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Nanomedicine. 2011 Aug;7(4):435-44. doi: 10.1016/j.nano.2010.12.009. Epub 2011 Jan 8.

Pharmacokinetics and biodistribution of lonidamine/paclitaxel loaded, EGFR-targeted nanoparticles in an orthotopic animal model of multi-drug resistant breast cancer.

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  • 1Department of Pharmaceutical Sciences, School of Pharmacy, Northeastern University, Boston, Massachusetts, USA.

Abstract

The aim of this study was to assess the biodistribution and pharmacokinetics of epidermal growth factor receptor (EGFR)-targeted polymer-blend nanoparticles loaded with the anticancer drugs lonidamine and paclitaxel. Plasma, tumor, and tissue distribution profiles were quantified in an orthotopic animal model of multidrug-resistant breast cancer and were compared to treatment with nontargeted nanoparticles and to treatment with drug solution. A poly(d,l-lactide-co-glycolide)-poly(ethylene glycol)-EGFR targeting peptide (PLGA-PEG-EFGR peptide) construct was synthesized for incorporation in poly(ɛ-caprolactone) particles to achieve active EGFR targeting. An isocratic high-pressure liquid chromatography method was developed to quantify lonidamine and paclitaxel in mice plasma, tumors, and vital organs. The targeted nanoparticles demonstrated a superior pharmacokinetic profile relative to drug solution and nontargeted nanoparticles, particularly for lonidamine delivery. The first target site of accumulation was the liver, followed by the kidneys, and then the tumor mass; maximal tumor accumulation occured at 3 hours after administration. Lonidamine-paclitaxel combination therapy administered via EGFR-targeted polymer-blend nanocarriers may become a viable platform for the future treatment of multidrug-resistant cancer.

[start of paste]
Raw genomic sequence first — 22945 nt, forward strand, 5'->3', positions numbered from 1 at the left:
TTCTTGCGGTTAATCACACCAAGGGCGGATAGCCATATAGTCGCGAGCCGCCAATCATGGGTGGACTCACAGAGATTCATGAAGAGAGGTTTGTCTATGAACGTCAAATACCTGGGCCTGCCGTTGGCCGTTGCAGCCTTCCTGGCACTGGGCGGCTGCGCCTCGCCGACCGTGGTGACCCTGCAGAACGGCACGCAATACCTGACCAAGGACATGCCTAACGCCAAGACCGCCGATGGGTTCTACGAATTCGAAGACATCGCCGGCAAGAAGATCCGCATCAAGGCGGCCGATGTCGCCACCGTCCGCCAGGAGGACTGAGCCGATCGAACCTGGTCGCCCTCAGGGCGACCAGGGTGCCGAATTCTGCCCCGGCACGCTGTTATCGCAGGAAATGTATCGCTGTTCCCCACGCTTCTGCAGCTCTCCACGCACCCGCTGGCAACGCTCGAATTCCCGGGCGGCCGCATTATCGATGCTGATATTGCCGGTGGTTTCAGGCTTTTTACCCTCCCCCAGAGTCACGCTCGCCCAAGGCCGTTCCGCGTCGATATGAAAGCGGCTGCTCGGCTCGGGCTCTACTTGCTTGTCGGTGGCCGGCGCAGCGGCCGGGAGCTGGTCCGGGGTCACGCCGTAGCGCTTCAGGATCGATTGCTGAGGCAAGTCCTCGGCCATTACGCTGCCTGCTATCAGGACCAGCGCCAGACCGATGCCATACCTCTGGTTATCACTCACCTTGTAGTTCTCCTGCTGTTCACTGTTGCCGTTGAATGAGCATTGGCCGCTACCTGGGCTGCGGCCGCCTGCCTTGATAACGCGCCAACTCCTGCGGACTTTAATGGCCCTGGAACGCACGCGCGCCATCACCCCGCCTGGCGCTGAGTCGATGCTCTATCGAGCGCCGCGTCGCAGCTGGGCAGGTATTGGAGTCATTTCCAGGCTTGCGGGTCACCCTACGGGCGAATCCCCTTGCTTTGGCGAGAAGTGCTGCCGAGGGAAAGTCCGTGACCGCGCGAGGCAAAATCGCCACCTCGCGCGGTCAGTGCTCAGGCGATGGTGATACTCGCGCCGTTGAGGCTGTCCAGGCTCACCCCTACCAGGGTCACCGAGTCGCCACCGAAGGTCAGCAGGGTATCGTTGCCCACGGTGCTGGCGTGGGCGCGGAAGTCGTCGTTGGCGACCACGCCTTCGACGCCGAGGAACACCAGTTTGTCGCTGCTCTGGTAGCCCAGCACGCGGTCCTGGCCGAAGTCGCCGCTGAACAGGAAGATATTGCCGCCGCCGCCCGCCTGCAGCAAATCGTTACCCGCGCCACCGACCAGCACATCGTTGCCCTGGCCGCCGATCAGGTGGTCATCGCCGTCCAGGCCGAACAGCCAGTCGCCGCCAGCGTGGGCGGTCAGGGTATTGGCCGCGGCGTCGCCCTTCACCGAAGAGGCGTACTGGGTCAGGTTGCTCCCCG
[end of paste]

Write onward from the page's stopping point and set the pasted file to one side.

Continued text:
FROM THE CLINICAL EDITOR:

In this study the biodistribution and pharmacokinetics of epidermal growth factor receptor (EGFR)-targeted polymer-blend nanoparticles loaded with lonidamine and paclitaxel were assessed. The targeted nanoparticles demonstrated a superior pharmacokinetic profile relative to drug solution and nontargeted nanoparticles, paving the way to new therapeutic approaches for multidrug-resistant malignancies.

Copyright © 2011 Elsevier Inc. All rights reserved.

PMID:
21220050
[PubMed - indexed for MEDLINE]
PMCID:
PMC3136558
Free PMC Article

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